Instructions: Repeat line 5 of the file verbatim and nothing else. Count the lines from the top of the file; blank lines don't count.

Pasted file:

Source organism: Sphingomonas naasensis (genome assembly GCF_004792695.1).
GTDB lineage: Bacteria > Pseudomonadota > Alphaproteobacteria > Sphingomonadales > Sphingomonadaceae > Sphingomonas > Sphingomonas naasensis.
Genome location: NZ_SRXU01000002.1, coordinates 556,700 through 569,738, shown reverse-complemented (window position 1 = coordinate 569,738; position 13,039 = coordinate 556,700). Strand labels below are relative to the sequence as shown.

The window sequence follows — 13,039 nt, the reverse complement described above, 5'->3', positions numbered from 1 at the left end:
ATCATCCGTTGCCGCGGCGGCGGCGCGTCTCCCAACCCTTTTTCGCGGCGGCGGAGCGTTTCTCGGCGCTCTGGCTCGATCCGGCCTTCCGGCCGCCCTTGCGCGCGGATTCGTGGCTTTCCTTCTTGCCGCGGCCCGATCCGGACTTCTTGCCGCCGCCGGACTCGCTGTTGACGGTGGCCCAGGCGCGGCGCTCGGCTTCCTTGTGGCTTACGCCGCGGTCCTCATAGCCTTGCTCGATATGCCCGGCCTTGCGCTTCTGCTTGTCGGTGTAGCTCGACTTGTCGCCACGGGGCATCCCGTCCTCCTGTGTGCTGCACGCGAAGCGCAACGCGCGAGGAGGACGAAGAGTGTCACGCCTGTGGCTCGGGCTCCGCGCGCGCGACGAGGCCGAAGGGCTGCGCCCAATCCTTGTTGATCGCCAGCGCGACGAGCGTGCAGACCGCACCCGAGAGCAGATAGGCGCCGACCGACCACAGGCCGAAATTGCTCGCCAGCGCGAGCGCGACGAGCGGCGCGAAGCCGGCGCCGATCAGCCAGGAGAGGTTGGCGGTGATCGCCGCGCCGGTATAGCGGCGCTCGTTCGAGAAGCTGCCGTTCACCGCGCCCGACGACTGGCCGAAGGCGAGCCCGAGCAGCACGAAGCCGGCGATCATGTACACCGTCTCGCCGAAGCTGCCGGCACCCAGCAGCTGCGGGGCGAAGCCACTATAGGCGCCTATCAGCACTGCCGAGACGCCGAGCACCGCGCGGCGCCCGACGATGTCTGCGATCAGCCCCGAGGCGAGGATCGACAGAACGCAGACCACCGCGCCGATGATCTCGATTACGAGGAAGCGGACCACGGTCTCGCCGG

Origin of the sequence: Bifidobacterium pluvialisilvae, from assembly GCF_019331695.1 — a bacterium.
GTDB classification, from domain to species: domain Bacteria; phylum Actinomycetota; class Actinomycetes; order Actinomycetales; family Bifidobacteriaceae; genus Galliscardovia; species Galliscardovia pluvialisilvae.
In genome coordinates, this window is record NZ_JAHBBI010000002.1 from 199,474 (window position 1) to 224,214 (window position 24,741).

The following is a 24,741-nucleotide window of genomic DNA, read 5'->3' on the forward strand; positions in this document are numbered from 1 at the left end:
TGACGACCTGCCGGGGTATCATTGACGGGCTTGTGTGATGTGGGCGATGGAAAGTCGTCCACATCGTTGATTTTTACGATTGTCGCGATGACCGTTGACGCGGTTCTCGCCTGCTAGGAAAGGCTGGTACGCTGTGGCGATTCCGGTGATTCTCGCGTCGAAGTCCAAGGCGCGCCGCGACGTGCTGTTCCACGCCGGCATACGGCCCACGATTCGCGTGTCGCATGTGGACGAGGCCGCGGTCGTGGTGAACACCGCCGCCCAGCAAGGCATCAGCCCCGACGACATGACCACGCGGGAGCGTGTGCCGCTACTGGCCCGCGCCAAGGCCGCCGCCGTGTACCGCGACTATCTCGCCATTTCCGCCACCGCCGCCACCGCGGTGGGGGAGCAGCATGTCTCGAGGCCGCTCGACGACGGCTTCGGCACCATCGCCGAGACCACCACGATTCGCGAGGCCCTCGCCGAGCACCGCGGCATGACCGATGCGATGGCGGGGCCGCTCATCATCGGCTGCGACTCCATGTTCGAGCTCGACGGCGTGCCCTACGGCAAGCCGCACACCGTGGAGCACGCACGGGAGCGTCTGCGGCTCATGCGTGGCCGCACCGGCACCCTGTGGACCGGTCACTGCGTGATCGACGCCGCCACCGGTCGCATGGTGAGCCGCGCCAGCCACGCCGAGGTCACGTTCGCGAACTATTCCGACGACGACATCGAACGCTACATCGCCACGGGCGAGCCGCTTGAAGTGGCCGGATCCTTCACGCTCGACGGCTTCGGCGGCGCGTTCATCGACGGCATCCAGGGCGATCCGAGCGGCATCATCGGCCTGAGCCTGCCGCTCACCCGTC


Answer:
ATCATCCGTTGCCGCGGCGGCGGCGCGTCTCCCAACCCTTTTTCGCGGCGGCGGAGCGTTTCTCGGCGCTCTGGCTCGATCCGGCCTTCCGGCCGCCCTTGCGCGCGGATTCGTGGCTTTCCTTCTTGCCGCGGCCCGATCCGGACTTCTTGCCGCCGCCGGACTCGCTGTTGACGGTGGCCCAGGCGCGGCGCTCGGCTTCCTTGTGGCTTACGCCGCGGTCCTCATAGCCTTGCTCGATATGCCCGGCCTTGCGCTTCTGCTTGTCGGTGTAGCTCGACTTGTCGCCACGGGGCATCCCGTCCTCCTGTGTGCTGCACGCGAAGCGCAACGCGCGAGGAGGACGAAGAGTGTCACGCCTGTGGCTCGGGCTCCGCGCGCGCGACGAGGCCGAAGGGCTGCGCCCAATCCTTGTTGATCGCCAGCGCGACGAGCGTGCAGACCGCACCCGAGAGCAGATAGGCGCCGACCGACCACAGGCCGAAATTGCTCGCCAGCGCGAGCGCGACGAGCGGCGCGAAGCCGGCGCCGATCAGCCAGGAGAGGTTGGCGGTGATCGCCGCGCCGGTATAGCGGCGCTCGTTCGAGAAGCTGCCGTTCACCGCGCCCGACGACTGGCCGAAGGCGAGCCCGAGCAGCACGAAGCCGGCGATCATGTACACCGTCTCGCCGAAGCTGCCGGCACCCAGCAGCTGCGGGGCGAAGCCACTATAGGCGCCTATCAGCACTGCCGAGACGCCGAGCACCGCGCGGCGCCCGACGATGTCTGCGATCAGCCCCGAGGCGAGGATCGACAGAACGCAGACCACCGCGCCGATGATCTCGATTACGAGGAAGCGGACCACGGTCTCGCCGG